Tigers' Verlander, Marlins' Ramirez are top rookies.: No surprise in either case really.
posted by commander cody to baseball at 01:03 AM - 17 comments
Rah! Rah! Go Verlander and Tige......oppps.....sorry. (ahem) I mean go someone...some non-specified team member...of some non-specified team....of some non-specified sport....that won't offend anyone who is a fan of any other...um...non-specified team....so as not to be a cheerleader....or anything. Congratulations to both gentlemen. ;-)
posted by commander cody at 01:07 AM on November 14
Ramirez must be looking pretty good to the Bosox right about now, he and Uggla are a solid middle for the Marlins to build around, and they have some good young arms too. Great season for Verlander as well.
posted by mjkredliner at 01:21 AM on November 14
Wow, I sure am glad the Sox traded Ramirez away...that Josh Beckett, he more than makes up for it! /sarcasm, mixed with crippling sadness
posted by The_Black_Hand at 05:27 AM on November 14
Ramirez had 51 steals and 17 HRs. He's absolutely solid as far as an IF. The thing is... the Red Sox would never have let him steal that many bases. The team just doesn't run at all. If he was in BOS and had even half as many steals, I'd be damn surprised. Until about August, I really thought Papelbon had it locked up for the AL.
posted by jerseygirl at 08:20 AM on November 14
I could have sworn Zimmerman from the National's would have taken the NL ROY. He had a hell of a year. Ramirez will be fun to watch for plenty of years to come. As for Verlander, I hope we get at least 3 or 4 more years like this. I can't see his arm handling much more after that.
posted by sublime4390116 at 08:30 AM on November 14
Boston's just not big enough for two guys named Ramirez. Seriously, both ROYs are good choices and the Marlins made themselves a great deal getting the guy. He could be a mainstay in their infield for some time (if ownership ever decides to play it that way). Florida also seems to have found young arms to adequately replace Beckett. I agree with sublime, though, when he's concerned for Verlander long-term. It just doesn't seem starters coming up these days are built for long, healthy careers. The days of Clemens, Seaver, Ryan, Carlton, etc. coming around seem to be a thing of the past.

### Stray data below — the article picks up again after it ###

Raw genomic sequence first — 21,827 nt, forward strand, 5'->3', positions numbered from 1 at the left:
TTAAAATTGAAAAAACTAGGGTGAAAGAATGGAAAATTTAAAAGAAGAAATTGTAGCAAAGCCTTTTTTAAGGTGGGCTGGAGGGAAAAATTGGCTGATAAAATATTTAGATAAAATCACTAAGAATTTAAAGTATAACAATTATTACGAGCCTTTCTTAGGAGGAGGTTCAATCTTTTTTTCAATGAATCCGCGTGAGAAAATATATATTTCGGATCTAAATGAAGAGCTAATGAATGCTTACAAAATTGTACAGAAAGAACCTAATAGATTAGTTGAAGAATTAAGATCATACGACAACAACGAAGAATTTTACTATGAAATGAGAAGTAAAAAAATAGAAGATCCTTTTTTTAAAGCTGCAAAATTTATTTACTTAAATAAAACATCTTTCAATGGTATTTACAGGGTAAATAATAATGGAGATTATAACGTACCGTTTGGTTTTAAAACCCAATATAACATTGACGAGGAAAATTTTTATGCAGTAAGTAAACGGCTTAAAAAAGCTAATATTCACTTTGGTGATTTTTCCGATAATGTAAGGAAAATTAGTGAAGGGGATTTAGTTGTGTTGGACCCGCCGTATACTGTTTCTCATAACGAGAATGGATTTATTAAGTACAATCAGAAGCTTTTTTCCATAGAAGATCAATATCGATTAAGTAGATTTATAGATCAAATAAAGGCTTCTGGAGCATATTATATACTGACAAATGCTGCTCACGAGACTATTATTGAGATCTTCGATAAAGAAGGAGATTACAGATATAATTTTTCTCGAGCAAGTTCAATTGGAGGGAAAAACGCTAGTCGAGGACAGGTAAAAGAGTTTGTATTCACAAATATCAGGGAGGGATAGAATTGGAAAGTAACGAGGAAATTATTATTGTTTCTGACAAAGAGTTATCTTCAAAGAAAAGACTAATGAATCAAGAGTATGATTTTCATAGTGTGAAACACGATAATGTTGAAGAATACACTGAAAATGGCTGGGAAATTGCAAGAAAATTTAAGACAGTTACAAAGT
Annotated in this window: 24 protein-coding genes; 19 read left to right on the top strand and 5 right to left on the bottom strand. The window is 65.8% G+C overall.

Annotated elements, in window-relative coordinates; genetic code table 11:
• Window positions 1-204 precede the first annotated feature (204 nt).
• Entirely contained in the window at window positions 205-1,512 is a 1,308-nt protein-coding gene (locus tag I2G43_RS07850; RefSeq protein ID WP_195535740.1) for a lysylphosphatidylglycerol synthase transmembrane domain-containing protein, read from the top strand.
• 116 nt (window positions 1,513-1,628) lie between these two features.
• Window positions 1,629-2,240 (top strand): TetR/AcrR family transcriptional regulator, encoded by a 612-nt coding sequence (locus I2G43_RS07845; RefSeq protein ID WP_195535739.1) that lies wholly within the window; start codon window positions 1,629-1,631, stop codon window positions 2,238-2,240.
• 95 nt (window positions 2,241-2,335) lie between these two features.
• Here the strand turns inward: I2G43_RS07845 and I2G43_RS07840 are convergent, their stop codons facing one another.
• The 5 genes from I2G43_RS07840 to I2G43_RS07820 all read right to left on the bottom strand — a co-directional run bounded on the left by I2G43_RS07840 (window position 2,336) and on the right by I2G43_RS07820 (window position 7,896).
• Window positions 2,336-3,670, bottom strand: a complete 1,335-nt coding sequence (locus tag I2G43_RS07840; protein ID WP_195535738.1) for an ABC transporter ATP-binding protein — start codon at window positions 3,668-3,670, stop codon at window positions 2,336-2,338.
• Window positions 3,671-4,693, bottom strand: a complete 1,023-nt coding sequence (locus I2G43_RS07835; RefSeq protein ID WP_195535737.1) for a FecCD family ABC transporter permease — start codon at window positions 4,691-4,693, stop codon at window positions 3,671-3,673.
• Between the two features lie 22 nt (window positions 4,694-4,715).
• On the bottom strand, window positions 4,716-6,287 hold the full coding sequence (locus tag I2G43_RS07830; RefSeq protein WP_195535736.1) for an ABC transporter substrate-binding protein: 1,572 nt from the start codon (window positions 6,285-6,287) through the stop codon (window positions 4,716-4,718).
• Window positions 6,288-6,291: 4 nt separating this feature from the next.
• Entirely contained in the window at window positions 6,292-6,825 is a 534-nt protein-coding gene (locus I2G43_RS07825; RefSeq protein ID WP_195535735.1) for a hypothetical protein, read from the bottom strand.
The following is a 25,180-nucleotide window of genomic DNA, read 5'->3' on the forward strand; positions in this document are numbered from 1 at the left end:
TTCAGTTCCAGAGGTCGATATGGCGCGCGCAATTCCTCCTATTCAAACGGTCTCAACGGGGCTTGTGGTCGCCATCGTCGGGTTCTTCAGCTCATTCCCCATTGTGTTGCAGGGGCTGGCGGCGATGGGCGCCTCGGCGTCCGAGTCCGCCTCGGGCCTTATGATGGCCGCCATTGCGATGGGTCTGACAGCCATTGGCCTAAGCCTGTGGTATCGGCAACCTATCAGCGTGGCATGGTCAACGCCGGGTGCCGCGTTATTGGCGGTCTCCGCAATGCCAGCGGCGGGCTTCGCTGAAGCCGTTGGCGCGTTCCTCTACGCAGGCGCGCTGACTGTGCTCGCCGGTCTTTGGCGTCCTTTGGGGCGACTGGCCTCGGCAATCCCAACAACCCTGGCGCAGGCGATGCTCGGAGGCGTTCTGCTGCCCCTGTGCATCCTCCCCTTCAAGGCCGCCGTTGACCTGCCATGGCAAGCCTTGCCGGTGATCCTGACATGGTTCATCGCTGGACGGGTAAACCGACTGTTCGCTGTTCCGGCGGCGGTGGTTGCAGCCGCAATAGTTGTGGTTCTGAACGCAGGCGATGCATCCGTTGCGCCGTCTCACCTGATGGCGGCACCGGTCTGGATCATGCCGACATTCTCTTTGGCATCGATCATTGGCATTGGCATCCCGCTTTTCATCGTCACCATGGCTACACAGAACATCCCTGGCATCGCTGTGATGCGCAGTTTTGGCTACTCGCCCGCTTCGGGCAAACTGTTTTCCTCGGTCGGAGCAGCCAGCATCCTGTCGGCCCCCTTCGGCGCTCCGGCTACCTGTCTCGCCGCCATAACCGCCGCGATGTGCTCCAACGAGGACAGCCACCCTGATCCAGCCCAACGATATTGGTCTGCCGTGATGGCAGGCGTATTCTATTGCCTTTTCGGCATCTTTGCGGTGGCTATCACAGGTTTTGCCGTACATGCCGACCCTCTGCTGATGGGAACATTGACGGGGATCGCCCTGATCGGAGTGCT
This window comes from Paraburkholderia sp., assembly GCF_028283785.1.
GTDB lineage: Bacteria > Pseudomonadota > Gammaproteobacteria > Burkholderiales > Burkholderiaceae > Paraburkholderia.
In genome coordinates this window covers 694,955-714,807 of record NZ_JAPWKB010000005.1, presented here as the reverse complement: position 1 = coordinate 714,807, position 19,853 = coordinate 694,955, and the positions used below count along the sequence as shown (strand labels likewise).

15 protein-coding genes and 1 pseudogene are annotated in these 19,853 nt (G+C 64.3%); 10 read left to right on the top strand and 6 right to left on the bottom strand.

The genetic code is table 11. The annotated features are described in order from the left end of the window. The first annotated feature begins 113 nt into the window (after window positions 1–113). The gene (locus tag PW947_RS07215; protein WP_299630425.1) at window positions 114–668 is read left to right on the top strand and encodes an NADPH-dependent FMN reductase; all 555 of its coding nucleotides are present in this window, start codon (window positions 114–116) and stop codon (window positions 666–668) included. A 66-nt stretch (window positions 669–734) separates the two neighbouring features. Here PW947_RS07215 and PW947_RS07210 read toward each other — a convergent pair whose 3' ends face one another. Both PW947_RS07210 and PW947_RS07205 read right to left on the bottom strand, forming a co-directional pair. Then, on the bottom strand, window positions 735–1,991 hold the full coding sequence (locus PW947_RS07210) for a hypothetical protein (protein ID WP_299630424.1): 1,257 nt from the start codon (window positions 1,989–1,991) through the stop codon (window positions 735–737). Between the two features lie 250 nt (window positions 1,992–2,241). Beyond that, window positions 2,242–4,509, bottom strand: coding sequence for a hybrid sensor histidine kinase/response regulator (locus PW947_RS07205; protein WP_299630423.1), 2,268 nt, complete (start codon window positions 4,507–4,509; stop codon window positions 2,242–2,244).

posted by dyams at 09:29 AM on November 14
I think it's interesting to think that the NL's best rookies are all position guys, and the AL's were all pitchers. I'd rather have the AL crop. What's also interesting is that the 2nd and 3rd guys on the AL list are probably the two best rookies, period- but were slowed by injuries. Until about August, I really thought Papelbon had it locked up for the AL. Funny, I thought the same thing - but only until about half-way through July. By then, Liriano wasn't just the best pitching rookie in the AL - he was the best starter in either league. Now he's done until 2008. Huge blow to the Twins. Irreplaceable. I though Zimmerman was going to win it in the NL- but any of those guys is a good choice. Ramirez was a stat monster. Florida is stacked. C'mon fire sale... Jays need some help. Hey - Boston seems to have gotten to Matazuka (or something like that). They'll break the bank to ensure he's in a Sox uniform come March. That should please y'all Sons of Sam Horn. He's not a Yankee, at least (this alone should guarantee that Zito will be).
posted by WeedyMcSmokey at 10:06 AM on November 14
I foresee a healthy new Matsuzaka thread once the press conference happens tonight and the gag order is removed. Until then I am going to reserve my comments on that... You have to hand it to the Marlins. Although they consistently unload every good player they have, they always get value back and end up harvesting the rewards. The team's been ridiculously competitive over its short history, given its paltry payroll and inability to re-sign their stars. It's still hard for me to believe that the penny-pinching Marlins have won two World Series titles. Obviously they must have some excellent talent evaluators working overtime down there. Whenever they decide to deal Dontrelle Willis, no doubt they'll end up with a couple of future All-Stars in the swap.
posted by Venicemenace at 10:33 AM on November 14
I think Ramirez was the right choice in the NL, but was surprised Zimmerman didn't get it. He just had big numbers (for a rookie) in the areas (20 HR/116 RBI) that voters seem to care about. Liriano had an amazing year by any measure, even with the time missed and starting in the bullpen. I think you could actually make a plausible argument for him to be ROY in the AL. I think opting for surgery out at this point, though, actually may be a good thing for Liriano and the Twins. If he, like many other recent Tommy John patients, comes back with an even stronger elbow (more durable, not necessarily leading to faster pitches), he can still be a very dominating pitcher for a number of years for the Twins. Had he decided to not elect for surgery (as was discussed at some point -- simply resting and rehabbing the ligament strain), there would always be uncertainty and trips to the DL and the potential for this surgery in the future. At least the Twins know what they have going forward.